The Director of Defence Information, Col. Mohammed Yerima, said during a news conference in Abuja on Tuesday that the President ordered the deployment of the troops for the crucial military mission.
Related News: Nigeria To Deploy Troop To Mali
He said that the first batch comprising 190 troops would leave the country for Mali on Wednesday (today) while “the remainder would be deployed later.”
Yerima said, “As you are aware, the degenerating crisis in the Republic of Mali compelled the decision of ECOWAS Heads of Government to intervene with a deployment of their military forces.
“Following this decision, and in line with Nigeria’s acclaimed peacekeeping roles and in the spirit of African brotherhood, the President and Commander-in-Chief of the Armed Forces, Dr. Goodluck Jonathan, has ordered the immediate deployment of Nigerian troops in Mali.
“The President approved the deployment of a battalion and in the next 24 hours, a company of the battalion will be deployed. Already, the Force Commander, Maj.Gen. S.U. Abdulkadir, is on the ground in Mali. Also, a technical team of Nigerian Army and Air Force is already in Mali to facilitate the eventual full deployment of fighter aircraft and support element.
Yerima stated that the President had to order immediate deployment of troops because of the activities of the Islamists, who invaded Gao and other cities in Mali.
He said that deployment of troops and military equipment for the Mali operations would have taken place in September, 2013.
The Director of Defence Information said that the Federal Government’s move was not due to pressure from France, but a reaction to the incursion of the Islamists into other areas in Mali.
Yerima was however, silent on the number of Air Force personnel that would be deployed for the ECOWAS mission in the embattled Francophone country.
He said that the Air Force would give the number of its personnel during a news briefing by the service later.
However, when one of our correspondents contacted the Director of Air Force Information, Air Commodore Yusuf Anas, he said that Air Force fighters and personnel would be deployed on Friday.
He said that the details would be supplied later.
It was gathered that the Nigerian Air Force component would be deployed from Kainji, Niger State.
Meanwhile, Amnesty International has said all parties to the armed conflict in Mali must ensure civilians are protected.
In a statement by its Media Officer, Katy Pownall, on Monday, the international human rights body observed an escalation of the violence in the troubled West African nation.
It also noted that with French support, the Malian army launched a counter-offensive against armed Islamist groups on 11 January to prevent the capture of cities in the south of the country.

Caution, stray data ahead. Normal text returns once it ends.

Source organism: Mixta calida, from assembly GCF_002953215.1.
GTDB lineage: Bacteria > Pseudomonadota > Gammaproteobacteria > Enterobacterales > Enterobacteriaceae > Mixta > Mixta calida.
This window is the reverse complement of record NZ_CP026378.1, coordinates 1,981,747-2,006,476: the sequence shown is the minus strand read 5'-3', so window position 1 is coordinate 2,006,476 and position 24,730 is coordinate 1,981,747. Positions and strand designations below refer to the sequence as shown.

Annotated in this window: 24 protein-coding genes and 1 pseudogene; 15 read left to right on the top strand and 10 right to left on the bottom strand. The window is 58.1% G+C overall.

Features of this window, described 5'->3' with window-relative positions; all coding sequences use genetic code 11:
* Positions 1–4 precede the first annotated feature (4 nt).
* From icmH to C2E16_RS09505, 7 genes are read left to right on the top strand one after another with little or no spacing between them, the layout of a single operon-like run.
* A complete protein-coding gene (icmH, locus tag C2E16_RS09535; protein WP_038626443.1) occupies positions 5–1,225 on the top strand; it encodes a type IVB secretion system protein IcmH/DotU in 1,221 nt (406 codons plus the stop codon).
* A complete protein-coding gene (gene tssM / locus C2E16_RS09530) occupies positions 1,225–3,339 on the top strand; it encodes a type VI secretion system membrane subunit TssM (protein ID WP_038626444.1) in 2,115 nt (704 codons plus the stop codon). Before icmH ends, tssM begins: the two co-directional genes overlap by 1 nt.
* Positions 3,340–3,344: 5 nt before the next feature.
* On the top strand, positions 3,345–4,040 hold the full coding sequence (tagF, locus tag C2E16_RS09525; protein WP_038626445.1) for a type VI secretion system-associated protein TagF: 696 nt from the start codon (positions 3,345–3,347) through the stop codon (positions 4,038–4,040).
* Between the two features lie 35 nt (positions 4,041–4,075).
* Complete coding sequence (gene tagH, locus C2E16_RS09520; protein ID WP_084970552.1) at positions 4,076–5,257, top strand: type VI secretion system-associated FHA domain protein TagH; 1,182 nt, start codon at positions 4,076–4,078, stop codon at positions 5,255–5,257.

“There are real concerns that the fighting might lead to indiscriminate or other unlawful attacks in areas where members of armed Islamist groups and civilians are inter-mingled,” the statement quoted Paule Rigaud, Amnesty International’s Africa deputy director, as saying.
Rigaud added,”Forces involved in armed attacks should avoid indiscriminate shelling at all costs, and do their utmost to prevent civilian casualties. Today, the town of Diabaly, 400 -kilometre north of the capital, Bamako, was captured from the Malian army by Islamist armed groups.”
“In a marked intensification of the intervention, the French army bombed positions in the north, in Gao and Kidal, on January 13. At least six civilians were reportedly killed during the fighting for control of the town of Konna on January 11 and 12.
“The international community has a responsibility to prevent a fresh surge in abuses during this new phase of the conflict.
“Amnesty International is calling for the international community to support the immediate deployment of human rights monitors, with particular attention given to the use of child soldiers, children’s rights, gender, and protection of civilians.
“Reports have indicated that the Islamist groups have been using child soldiers, and that some of them have been wounded and possibly killed in the conflict.
“Amnesty International is urging French forces in Mali to give as much advance warning as possible to civilians, and calls on the armed groups to not put military targets near civilian objects. Armed forces are bound by international humanitarian law to take all necessary precautions to minimise harm to civilians.
The organisation is also calling on the Islamist armed groups not to harm any of the 13 hostages they are holding, among whom are six French and four Algerian nationals.
The Amnesty International statement also noted, “Since Islamist groups gained control of Mali’s north in April 2012, they have committed widespread and grave human rights abuses, introducing amputations, flogging, and stoning to death for those who oppose their interpretation of Islam.
“At the request of Mali’s government, France has deployed since January 11, some 550 soldiers in Mali under “Operation Serval.”
On December 20, 2012, The UN Security Council authorised an African-led force to “use all necessary measures” to take back northern Mali from “terrorist, extremist and armed groups.”